PHILIPSBURG – While the local government assisted by the Netherlands, and the World Bank is still busy with the filing of reports, contracts, tenders, and other bureaucratic steps, a lot of blue tarps still flutter in the wind all over Sint Maarten.
By Sharina Henriquez
According to the government about 80% of the houses on the island were damaged by hurricane Irma. That’s more than ten thousand homes. On Thursday, the island will pause to remember the passing of hurricane Irma exactly one year ago. But the major repair effort has not yet begun.
It’s the non-profit organizations that have been making a lot of headway. The Red Cross is distributing vouchers for building materials, and a course in home repair for those who wish to do it themselves. These people could potentially start a new career as contractors, because there are not enough contractors on the island.
Church organizations are still very much involved in the repair effort. Organizations such as Seventh-Day Adventist Church, who has been sending out volunteers to fix houses.
Silvancio Pauletta works for the fire department but is also the director of the local Adra chapter. Adra is a humanitarian branch of the church, which is active in more than 120 countries. Immediately after hurricane Irma they provided emergency supplies: food rations for 900 families, and 170.000 dollars for the government’s food aid program for 2000 people.
‘Red-tape restricts the government’ – volunteer Alphaeus Tatem
Pauletta: “It was such a huge disaster. The government couldn’t handle it alone, especially due to its financial situation.” Church volunteer Alphaeus Tatem gives another reason why the government is so slow to react: “Red-tape restricts the government.”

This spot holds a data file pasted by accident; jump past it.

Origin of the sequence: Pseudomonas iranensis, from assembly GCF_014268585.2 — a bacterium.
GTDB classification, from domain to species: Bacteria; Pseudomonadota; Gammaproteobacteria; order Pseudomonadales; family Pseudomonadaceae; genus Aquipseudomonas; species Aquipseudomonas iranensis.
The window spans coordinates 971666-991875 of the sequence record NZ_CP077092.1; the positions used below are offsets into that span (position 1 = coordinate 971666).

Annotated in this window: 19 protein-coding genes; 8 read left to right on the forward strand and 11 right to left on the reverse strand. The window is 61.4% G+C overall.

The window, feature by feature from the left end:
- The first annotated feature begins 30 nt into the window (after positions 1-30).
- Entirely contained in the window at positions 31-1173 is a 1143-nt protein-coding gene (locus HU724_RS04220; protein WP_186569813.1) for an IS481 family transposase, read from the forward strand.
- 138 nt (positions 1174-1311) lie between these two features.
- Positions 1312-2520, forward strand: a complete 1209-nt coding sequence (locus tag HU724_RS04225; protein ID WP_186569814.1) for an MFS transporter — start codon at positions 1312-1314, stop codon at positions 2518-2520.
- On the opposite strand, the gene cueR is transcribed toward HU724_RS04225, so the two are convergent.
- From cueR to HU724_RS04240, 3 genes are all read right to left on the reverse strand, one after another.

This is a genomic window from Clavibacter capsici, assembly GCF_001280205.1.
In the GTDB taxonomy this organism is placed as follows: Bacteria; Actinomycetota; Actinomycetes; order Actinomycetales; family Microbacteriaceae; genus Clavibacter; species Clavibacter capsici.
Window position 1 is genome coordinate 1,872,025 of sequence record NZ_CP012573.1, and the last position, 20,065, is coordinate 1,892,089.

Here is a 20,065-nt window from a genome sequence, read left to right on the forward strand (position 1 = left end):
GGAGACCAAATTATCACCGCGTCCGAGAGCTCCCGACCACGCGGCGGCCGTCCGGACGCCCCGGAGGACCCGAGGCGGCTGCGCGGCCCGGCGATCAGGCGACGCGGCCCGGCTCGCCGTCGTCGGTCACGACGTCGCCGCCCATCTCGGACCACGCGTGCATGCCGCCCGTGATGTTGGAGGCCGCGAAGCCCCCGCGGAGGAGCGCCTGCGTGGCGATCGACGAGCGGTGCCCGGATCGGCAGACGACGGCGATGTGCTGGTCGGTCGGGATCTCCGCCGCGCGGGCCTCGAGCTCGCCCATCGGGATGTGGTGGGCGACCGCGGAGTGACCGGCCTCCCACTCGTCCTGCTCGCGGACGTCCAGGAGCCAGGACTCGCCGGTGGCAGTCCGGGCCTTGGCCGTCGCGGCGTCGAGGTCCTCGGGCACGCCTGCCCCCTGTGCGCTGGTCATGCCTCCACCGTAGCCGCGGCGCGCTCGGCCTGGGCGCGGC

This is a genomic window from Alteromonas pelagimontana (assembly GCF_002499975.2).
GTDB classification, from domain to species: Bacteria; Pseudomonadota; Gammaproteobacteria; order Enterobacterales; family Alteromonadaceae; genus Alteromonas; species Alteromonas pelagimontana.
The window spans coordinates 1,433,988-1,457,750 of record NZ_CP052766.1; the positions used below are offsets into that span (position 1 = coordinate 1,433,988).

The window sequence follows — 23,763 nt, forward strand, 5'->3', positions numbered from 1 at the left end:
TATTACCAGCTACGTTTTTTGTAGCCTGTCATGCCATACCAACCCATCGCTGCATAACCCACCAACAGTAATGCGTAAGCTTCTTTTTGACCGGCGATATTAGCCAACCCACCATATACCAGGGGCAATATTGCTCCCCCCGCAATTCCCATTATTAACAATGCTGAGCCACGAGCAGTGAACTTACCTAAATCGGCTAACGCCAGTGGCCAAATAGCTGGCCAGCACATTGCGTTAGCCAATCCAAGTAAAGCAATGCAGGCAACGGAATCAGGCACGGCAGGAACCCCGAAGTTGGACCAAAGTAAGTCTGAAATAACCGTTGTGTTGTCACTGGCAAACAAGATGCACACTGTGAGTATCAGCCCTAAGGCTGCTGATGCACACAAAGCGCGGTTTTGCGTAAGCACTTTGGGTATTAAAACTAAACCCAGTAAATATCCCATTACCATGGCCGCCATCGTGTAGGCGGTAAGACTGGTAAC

Pauletta acknowledges that there are a lot of people who still need help. “There are a lot of houses that still have a tarp as a roof. That means that when it rained those houses got wet inside, and are now covered in mold. People were already stressed immediately after the hurricane. But that’s only getting worst, these are not normal circumstances to live under.”
The government doesn’t have any information on the number of houses that still have to be repaired. The Sint Maarten Anti-Poverty Platform says there are more than 9000 houses that still have to be repaired. According to them the Netherlands has repaired about 300 homes thus far, while other organizations have repaired about 400 homes.
Raymond Jessurun, a spokesperson for the platform has some criticism towards the Kingdom government: “They need to support us more so that our people can achieve the same standards of living as in the rest of the Kingdom.”